In The Desert
Content including photographs are Copyright © 2012 - Present - Don & Linda Gilmore
Gila Mountains, Southern Arizona
Warning -- it is your responsibility to know if these areas in the desert shown
The map above is pretty explicit but we'd certainly entertain any questions it might evoke. Please note that we are not including any info about the Mica Mine or Garnet diggings here. The Turquoise Mine is shown on the map as well as the mining camp which are very close together. The old mining road was not passable to us and is probably still not passable today. We did hike into parts of it and it does look interesting. Our main hike took us up a long valley, shown as "Hiking Trail" on the map.
The 1 (one) on the map with the arrow shows where this photo below was taken and what direction the camera was pointed. Also note the Large Saguaro, see the next photo. We hiked in from the opposite end of the "Old Mining Rd."
A very tall -- at least 30 ft. Saguaro Cactus on the north end of the old mining road. We did explore some of this old road by hiking in from both ends and did find old mines and tailing piles which we did not examine. The only mine in this area we prospected in was the old Turquoise Mine. If you dig in the tailings pile you'll find some small but nice specimens. Some people thought that these samples were Chrysocolla (copper ore), but I didn't think so.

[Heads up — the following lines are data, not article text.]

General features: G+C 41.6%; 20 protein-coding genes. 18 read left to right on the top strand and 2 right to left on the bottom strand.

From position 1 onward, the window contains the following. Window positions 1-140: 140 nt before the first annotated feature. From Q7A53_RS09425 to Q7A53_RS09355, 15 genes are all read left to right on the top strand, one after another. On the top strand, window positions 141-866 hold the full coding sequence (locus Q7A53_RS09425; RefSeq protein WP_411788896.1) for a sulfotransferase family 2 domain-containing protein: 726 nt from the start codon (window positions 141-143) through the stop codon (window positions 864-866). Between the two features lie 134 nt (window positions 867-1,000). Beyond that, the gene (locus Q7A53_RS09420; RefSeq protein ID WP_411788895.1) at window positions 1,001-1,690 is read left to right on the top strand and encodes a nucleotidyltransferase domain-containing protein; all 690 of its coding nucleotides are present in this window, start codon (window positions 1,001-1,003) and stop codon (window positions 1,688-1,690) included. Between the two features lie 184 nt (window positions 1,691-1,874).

This whole area is very seldom visited - except for hunters -- and some interesting artifacts can be found here. We found several old coins in the Mining Camp shown on the map.
A look back toward the east from near the parking area where we started on our hiking trail. There were quite a few caves in the mountains shown here.
The parking area - at one time the road did continue up this wash into this long valley. It is now completely overgrown. Basically this is the end of the road.
This is a good place for the Garmin downloadable GPS track. This is not an actual track, but was drawn with the help of a Garmin Topo Map and is only provided here as an aid to get into the area.
Just as we started our hike we ran into several of these Desert Lavender bushes in the wash. The year we hiked this long valley it rained more than normal and a lot of the desert that is normally brown was green.
Of course you should always keep your eyes open for reptiles and other desert animals. This curious Collared lizard was keeping any eye on us!
Linda hiking up the wash. This was not an easy hike. You can see here that a lot of the wash was boulders that you had to walk on and some sandy low hills had to be climbed.
Finally made it to the upper end of the valley and the mountains. Looking here you can get an idea of how far we'd hiked. We did this hike because of a mine location on a topo map.
Halfway up the valley -- it seemed like it would never end. And here you can also see how brushy it was. Climbing under and around bushes with stickers was common place. See where we parked.
There was a lot of quartz blow-outs up in this end of the valley. I could see why they might prospect in this region.
Here's a look at some of the local rock we found in the upper end of the valley. This area is just adjacent to the Fortuna Mine and I'm sure they were over here looking for the continuing vien of gold that was lost due a fractured fault.
Here is the mine. This is not the Turquoise Mine. Lou climbed up there and said there wasn't much of interest to be found. Looking this direction - if it wasn't for the mountains you'd be looking right into Spook Canyon.
This whole area is interesting and could be explored more than we did. I'm sure there are also some challenging off-road adventures here. The Old Mining Road comes to mind.